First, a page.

The song I’d like to post, “Another Nicaraguan Night” captured those nights sitting in darkness after the generator was turned off, trading songs with the Nicaraguans. Keith tried out his new songs then. This one was also written in camp. The original title was “Eyes of Your Young” but people misunderstood the chorus, so he changed the title so that phrase was written out. (It was an unfortunate Mondegreen.)
I returned to the US, moved to San Francisco and became a plumber. But that’s another story for another time.
By the way, the third Grand Tour, La Vuelta a España, is now in progress.
Details have been released for Cycle America 2020! Now you too can ride coast-to-coast! The ride departs Seattle on Sunday, June 20 and arrives in Boston Saturday, August 22. You can ride all 9 weeks or any part thereof. Total cost is less than $7500 with early discount. That includes route planning, sag support, most of your meals, and a place to lay your head every night! (Not to mention good friends, beautiful scenery, and seeing the country at a pace amenable to that.) For those of the Facebook persuasion, you can also find info and lots of pictures from past rides here. (And even the non-Facebook users can still see the pictures – they’ll keep asking you to log in or open an account, but you can skip that.) Such a deal! Tell ’em the half-fast cycling club sent you.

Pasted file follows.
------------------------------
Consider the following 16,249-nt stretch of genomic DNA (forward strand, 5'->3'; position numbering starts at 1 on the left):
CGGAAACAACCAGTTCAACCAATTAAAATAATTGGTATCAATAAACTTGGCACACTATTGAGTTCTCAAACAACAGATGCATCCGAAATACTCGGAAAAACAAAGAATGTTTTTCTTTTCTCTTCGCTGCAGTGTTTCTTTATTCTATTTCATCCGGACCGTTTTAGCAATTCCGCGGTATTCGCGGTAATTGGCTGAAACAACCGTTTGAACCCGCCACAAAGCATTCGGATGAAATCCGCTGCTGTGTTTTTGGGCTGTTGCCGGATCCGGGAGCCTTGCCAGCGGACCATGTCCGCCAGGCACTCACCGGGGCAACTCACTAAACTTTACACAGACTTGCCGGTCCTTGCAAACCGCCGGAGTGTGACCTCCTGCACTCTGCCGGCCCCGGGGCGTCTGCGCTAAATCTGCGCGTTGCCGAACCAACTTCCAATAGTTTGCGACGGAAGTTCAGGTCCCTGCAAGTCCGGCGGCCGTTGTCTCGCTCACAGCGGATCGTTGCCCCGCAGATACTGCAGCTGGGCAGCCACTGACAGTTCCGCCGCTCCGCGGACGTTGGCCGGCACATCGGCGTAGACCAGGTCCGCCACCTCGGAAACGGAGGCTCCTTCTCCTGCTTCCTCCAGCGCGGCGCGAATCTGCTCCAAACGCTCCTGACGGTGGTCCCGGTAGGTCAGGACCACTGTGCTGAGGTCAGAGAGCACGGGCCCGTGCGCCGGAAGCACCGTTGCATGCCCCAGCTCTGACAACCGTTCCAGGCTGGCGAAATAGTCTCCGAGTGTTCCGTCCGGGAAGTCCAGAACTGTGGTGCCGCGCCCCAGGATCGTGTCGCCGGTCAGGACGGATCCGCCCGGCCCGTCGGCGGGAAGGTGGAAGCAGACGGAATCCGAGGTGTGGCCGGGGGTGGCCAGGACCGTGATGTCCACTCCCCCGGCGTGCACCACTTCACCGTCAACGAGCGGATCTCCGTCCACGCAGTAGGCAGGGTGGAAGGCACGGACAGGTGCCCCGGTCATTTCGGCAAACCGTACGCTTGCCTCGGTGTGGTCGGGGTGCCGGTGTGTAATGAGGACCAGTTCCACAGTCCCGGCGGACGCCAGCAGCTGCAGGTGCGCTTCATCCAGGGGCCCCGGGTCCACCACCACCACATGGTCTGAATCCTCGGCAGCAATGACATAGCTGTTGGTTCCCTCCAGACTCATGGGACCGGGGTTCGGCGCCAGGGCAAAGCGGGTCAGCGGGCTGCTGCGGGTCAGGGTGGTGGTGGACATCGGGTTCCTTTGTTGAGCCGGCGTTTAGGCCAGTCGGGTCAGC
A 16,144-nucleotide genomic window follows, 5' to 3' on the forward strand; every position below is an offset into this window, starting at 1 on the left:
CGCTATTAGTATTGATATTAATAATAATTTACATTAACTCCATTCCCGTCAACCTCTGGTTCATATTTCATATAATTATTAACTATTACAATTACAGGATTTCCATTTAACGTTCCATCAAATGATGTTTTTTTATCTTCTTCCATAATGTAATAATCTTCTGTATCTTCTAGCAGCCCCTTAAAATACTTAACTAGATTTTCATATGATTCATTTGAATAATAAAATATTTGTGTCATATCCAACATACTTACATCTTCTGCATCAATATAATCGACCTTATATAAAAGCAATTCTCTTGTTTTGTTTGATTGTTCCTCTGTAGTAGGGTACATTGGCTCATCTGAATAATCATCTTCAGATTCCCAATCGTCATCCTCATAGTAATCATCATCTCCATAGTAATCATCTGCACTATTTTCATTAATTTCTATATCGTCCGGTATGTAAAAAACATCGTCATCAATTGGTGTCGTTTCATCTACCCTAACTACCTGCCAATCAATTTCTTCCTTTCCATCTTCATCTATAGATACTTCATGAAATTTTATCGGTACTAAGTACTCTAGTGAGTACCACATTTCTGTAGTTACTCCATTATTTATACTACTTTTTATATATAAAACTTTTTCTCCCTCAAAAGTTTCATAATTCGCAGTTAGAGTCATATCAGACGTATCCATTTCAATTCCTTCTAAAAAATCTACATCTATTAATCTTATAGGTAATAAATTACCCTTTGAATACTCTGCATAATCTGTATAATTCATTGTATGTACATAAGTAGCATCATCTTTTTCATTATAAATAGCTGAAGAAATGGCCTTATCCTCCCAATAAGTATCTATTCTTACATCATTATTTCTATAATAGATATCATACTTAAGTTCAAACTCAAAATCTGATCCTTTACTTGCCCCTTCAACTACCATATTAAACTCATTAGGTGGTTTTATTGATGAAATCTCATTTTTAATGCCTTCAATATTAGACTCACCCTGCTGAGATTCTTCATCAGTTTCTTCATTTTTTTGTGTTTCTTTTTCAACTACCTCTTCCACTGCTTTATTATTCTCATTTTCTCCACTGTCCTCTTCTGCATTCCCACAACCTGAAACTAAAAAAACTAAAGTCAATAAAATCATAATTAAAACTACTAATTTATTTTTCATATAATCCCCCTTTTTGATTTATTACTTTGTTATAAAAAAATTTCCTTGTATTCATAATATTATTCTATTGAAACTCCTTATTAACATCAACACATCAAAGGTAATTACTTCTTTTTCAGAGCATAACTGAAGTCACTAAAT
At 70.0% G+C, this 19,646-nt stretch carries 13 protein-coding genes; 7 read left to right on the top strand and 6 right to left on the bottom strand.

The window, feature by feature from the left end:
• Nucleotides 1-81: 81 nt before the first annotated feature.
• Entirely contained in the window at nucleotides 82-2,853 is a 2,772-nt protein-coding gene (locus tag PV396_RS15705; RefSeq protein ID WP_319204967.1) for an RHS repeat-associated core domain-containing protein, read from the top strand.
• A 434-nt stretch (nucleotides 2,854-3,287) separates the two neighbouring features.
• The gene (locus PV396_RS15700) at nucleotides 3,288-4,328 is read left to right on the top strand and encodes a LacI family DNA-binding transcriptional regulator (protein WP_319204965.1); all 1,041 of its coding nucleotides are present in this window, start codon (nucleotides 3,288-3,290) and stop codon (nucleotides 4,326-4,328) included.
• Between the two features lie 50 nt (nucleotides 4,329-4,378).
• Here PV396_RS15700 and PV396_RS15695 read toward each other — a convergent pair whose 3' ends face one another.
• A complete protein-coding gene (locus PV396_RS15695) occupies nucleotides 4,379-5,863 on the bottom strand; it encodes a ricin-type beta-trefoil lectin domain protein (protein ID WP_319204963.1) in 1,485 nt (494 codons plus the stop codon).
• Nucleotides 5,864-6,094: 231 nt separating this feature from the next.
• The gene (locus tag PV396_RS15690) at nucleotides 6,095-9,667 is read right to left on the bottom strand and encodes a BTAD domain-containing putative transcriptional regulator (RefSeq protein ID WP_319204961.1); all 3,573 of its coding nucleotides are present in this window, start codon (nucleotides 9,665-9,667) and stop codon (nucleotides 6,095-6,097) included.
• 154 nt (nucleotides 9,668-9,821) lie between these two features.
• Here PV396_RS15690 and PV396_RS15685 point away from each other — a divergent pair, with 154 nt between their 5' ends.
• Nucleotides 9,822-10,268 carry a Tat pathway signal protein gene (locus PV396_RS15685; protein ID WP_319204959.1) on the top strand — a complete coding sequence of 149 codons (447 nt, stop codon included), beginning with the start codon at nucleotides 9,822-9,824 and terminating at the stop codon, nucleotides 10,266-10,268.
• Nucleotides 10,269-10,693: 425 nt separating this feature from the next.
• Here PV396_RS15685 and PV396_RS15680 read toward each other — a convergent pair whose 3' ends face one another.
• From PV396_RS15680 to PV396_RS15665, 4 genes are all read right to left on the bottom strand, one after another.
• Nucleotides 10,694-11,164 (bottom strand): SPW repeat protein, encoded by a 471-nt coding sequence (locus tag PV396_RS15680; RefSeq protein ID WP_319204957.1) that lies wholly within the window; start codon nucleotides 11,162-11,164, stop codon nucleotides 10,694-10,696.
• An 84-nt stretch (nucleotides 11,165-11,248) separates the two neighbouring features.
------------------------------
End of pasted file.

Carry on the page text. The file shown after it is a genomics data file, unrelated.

A special shout-out is due to my friend at Plant-Powered Pedaling, who just completed Paris-Brest-Paris – 1220 km in under 90 hours! PBP is the ultimate in endurance rides. I’ve been following this guy for a while – I use the term “friend” in the internet sense of the word. We’ve never met. I read his blog, maybe he reads mine. He completes epic rides and (as the title implies) does it on vegan foods – not only does that mean you can perform tremendous feats on a vegan diet, but you can somehow find food while riding for hundreds of miles without external support.
to stop and take pictures. After careful deliberation,I have to say the New Glarus ride is my favorite of the Wednesday Night Bike Rides.
The Swiss who settled here called it New Glarus because it reminded them of home. While most of the cattle are now Holsteins and not Brown Swiss, there is still a Swiss atmosphere around here.